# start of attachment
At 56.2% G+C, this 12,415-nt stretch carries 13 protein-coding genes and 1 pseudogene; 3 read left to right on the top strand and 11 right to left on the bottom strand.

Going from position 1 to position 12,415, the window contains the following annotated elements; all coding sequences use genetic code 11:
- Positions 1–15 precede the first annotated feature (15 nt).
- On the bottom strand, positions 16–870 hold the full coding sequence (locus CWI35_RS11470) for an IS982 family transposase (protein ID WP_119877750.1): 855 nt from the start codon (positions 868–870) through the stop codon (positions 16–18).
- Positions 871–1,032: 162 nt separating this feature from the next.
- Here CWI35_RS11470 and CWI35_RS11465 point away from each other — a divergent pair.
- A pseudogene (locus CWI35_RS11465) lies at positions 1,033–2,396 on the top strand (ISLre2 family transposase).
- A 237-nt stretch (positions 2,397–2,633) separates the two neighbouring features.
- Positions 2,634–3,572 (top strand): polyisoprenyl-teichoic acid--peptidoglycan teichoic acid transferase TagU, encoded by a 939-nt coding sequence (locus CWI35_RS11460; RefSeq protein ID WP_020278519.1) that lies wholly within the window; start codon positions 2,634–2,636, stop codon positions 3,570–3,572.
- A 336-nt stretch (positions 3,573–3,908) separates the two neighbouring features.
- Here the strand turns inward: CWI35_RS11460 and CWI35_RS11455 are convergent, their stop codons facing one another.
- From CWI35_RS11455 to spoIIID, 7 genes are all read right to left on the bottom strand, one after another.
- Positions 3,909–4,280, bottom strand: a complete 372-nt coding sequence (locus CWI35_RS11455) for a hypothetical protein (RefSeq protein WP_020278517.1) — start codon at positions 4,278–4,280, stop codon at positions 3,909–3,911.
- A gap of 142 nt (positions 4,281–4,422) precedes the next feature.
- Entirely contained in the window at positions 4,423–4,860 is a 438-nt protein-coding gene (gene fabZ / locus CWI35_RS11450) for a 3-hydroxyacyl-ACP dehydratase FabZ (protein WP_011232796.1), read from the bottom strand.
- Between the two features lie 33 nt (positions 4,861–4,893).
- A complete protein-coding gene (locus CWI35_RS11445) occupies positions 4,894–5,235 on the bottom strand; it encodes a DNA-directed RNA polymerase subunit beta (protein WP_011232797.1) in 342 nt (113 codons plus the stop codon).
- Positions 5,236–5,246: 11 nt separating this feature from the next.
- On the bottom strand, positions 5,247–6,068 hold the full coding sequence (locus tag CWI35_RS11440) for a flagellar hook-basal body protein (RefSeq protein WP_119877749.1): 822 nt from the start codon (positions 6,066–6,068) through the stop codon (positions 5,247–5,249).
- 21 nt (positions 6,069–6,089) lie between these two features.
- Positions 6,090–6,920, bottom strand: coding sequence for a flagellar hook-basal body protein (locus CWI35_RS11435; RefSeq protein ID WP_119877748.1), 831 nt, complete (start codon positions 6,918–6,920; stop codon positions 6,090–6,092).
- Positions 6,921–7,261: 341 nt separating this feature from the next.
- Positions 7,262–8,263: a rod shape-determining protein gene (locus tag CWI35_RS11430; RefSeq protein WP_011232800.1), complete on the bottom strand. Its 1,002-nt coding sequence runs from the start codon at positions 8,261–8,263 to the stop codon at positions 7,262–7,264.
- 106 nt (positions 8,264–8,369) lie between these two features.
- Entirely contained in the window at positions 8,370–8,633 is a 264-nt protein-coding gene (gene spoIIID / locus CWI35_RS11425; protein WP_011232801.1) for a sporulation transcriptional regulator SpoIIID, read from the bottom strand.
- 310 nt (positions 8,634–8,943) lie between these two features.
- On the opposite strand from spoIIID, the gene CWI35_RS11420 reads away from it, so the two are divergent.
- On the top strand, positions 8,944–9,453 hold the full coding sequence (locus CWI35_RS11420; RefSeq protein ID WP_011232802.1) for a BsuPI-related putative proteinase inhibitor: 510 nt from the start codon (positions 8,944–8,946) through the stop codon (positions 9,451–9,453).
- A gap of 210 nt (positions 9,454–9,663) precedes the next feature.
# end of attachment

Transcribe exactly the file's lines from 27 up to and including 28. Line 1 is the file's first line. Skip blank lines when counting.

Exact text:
- On the opposite strand from spoIIID, the gene CWI35_RS11420 reads away from it, so the two are divergent.
- On the top strand, positions 8,944–9,453 hold the full coding sequence (locus CWI35_RS11420; RefSeq protein ID WP_011232802.1) for a BsuPI-related putative proteinase inhibitor: 510 nt from the start codon (positions 8,944–8,946) through the stop codon (positions 9,451–9,453).